Paul Sturrock

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Paul Sturrock
Personal information
Full name Paul Whitehead Sturrock
Date of birth (1956-10-10) 10 October 1956 (age 57)
Place of birth Ellon, Aberdeenshire, Scotland
Height 5 ft 8 in (1.73 m)
Playing position Striker
Youth career
Bankfoot Athletic
Senior career*
Years Team Apps (Gls)
1974–1989 Dundee United 385 (109)
National team
1977–1982 Scotland under-21 9 (0)
1981–1987 Scotland 20 (3)
Teams managed
1993–1998 St. Johnstone
1998–2000 Dundee United
2000–2004 Plymouth Argyle
2004 Southampton
2004–2006 Sheffield Wednesday
2006–2007 Swindon Town
2007–2009 Plymouth Argyle
2010–2013 Southend United
* Senior club appearances and goals counted for the domestic league only.
† Appearances (Goals).

Paul Whitehead Sturrock (born 10 October 1956 in Ellon, Aberdeenshire) is a Scottish football manager who last served as manager of Southend United between 2010 and 2013.

His former posts included spells as manager of Sheffield Wednesday, Southampton, Plymouth Argyle, Dundee United, Swindon and St. Johnstone. He was also a Scotland international footballer. He is known by fans as Luggy[1] (from the Scots language word lugs, Eng: ears). Sturrock announced in July 2008 that he was suffering from a mild form of Parkinson's disease.[2]

His son, Blair, is also a professional footballer.

Playing career[edit]

Early career[edit]

Sturrock was educated at Pitlochry primary and secondary schools and played for junior side Grandtully Vale. In 1972 he joined Vale of Atholl of the Perthshire Amateur First Division (where he returned as coach in his latter days with Dundee United), and in the 1972–73 season he scored approximately 100 goals. He then moved on to Bankfoot Athletic, and in the 1973–74 season he scored 53 goals as they finished 2nd in the Scottish Junior FA First Division.

He had trials with Morton and St. Johnstone, but was signed for Dundee United by then manager Jim McLean on 1 July 1974.

Dundee United[edit]

Sturrock made his debut in the European Cup Winners' Cup match v Juil Petrosani of Romania on 18 September 1974 and his league debut on 28 December 1974 as a substitute against Motherwell.

In his first season at Tannadice he made nine League appearances and came on from the substitutes' bench for three more and in the process he scored six goals. His first goal for Dundee United was one of two he scored in a 2–2 draw with Rangers at Tannadice on 5 April 1975. Dundee United finished fourth in the League that year. In the following season, he made 18 League appearances, eight as sub, and scored three times. He was also played as a substitute in two of the three Scottish Cup ties and was on from the start in five out of six League Cup games and scored once. He also started in three of the four UEFA Cup games netting one in that competition, too.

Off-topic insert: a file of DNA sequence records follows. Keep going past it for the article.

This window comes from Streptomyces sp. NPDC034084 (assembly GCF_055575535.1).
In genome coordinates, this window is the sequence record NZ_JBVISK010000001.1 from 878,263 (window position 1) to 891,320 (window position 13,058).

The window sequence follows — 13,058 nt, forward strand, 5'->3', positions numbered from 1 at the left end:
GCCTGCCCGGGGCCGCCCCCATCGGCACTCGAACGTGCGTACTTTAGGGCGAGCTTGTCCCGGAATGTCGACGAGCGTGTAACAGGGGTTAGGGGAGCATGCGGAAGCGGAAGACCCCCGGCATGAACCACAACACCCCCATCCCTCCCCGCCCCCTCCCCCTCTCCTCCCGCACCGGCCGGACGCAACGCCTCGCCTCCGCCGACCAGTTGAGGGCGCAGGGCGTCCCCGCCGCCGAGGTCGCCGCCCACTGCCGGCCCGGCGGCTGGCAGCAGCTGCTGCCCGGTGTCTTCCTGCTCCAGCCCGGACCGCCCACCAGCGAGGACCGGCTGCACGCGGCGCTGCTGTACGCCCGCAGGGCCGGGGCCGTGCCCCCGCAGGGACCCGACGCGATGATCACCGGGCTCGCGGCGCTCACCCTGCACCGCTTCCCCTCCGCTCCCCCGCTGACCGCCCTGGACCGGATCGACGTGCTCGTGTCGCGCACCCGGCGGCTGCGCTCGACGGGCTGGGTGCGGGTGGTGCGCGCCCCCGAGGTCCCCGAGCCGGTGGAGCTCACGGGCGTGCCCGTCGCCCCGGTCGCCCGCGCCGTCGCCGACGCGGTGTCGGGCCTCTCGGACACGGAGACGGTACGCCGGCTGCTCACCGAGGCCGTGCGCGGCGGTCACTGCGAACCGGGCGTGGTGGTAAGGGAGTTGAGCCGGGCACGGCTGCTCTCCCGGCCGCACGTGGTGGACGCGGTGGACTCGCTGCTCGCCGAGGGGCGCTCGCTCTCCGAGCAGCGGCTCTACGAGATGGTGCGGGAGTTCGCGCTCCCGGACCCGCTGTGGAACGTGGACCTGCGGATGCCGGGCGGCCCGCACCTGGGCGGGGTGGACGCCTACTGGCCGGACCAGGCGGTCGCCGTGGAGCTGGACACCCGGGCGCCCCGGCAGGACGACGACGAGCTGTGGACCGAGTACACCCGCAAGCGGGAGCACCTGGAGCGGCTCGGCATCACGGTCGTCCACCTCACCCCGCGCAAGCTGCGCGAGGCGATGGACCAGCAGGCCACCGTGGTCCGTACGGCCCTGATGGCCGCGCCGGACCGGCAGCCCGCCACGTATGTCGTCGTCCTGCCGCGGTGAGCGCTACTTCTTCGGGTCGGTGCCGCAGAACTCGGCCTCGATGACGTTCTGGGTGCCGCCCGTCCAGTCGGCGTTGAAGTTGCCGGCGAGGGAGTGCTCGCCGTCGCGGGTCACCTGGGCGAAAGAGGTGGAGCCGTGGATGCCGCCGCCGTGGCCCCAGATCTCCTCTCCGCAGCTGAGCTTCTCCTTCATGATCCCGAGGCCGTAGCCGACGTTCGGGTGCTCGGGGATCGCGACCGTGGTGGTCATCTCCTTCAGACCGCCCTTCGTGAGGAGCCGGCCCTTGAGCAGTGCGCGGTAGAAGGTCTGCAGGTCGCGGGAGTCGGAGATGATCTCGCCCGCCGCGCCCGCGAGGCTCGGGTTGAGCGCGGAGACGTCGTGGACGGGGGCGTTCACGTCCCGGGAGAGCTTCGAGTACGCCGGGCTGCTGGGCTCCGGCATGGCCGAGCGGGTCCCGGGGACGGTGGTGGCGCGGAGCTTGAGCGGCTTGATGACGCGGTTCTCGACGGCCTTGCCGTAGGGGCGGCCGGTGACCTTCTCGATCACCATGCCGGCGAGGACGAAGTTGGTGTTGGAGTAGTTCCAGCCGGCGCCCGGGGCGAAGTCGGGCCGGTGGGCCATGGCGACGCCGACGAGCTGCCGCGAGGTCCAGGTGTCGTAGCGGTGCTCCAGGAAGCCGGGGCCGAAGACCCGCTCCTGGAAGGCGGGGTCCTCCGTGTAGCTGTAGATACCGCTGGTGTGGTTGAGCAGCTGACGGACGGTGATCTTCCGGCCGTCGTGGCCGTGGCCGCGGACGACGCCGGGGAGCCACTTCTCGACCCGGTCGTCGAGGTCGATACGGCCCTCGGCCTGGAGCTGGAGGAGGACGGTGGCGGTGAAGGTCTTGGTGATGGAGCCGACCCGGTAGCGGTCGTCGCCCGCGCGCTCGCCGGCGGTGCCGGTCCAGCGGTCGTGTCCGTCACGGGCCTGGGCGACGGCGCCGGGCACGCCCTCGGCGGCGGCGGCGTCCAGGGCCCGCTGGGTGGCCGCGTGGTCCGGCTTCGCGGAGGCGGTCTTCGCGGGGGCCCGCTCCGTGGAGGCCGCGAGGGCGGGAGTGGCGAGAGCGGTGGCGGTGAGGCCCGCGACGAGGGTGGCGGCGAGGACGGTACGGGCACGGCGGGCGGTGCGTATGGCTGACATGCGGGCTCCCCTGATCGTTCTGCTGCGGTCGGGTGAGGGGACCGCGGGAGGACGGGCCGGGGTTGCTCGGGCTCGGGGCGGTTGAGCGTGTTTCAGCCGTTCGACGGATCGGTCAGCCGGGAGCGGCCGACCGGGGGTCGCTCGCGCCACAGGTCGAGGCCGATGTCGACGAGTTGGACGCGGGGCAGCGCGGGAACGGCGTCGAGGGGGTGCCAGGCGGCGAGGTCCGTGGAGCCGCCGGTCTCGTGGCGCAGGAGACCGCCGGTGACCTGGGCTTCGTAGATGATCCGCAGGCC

1976–77 not only saw Dundee United consolidate their Premier League position but throughout the campaign Sturrock was an ever-present, playing in all 36 League games and scoring 15 times. Adding that total to one each in the Scottish Cup and League Cup he was top scorer at the Club that year. He played in United's only Scottish Cup tie, a 4–1 defeat at St Mirren. He also appeared four times plus once as sub out of the six League Cup ties. In a short-lived Anglo Scottish Cup campaign he was brought on as sub in one leg of the tie against Aberdeen. This season was also significant in international terms for Sturrock as he made his Under-21 debut against Czechoslovakia in a 0–0 draw on 12 October 1976 in the first ever Scotland Under-21 side. Four months later on 9 February 1977 he netted his first international goal in an Under-21 game in which Scotland beat Wales 3–2.

He continued to be a regular in Dundee United's side and featured regularly in European competition.

In 1982–83, Dundee United won the Scottish League Championship, losing only four League games during the season. Sturrock contributed to this success with eight goals in his 28 appearances. He also set up Ralph Milne for his fourth minute opener against Dundee in the final League game. The Scottish Cup that year had been yet another early exit at the hands of St. Mirren. Sturrock scored seven in the nine games he turned out in on the way to a League Cup quarter-final exit. He also played in seven of the eight games and scored once in a UEFA Cup run that ended with an exit in Prague.

His playing career ended in 1989. In 385 league appearances from 1974 to 1989 he scored 109 goals for the club. His final tally of 576 games in which he scored 171 goals makes him Dundee United's top attacking player of all time.

Sturrock stayed at Tannadice for the next five years, in the role of coach. He left the club in 1993 after twenty years continuous service.

He still holds the record for the most goals in a Scottish Premier League fixture, scoring five times for Dundee United against Morton on 17 November 1984. He has since been joined in this feat by Marco Negri for Rangers against Dundee United in 1997, by Kenny Miller in 2000 against St. Mirren, by Kris Boyd for Kilmarnock and for Rangers both against Dundee United in 2004 and 2009 respectively, and by Gary Hooper for Celtic against Hearts in 2012.

Scotland[edit]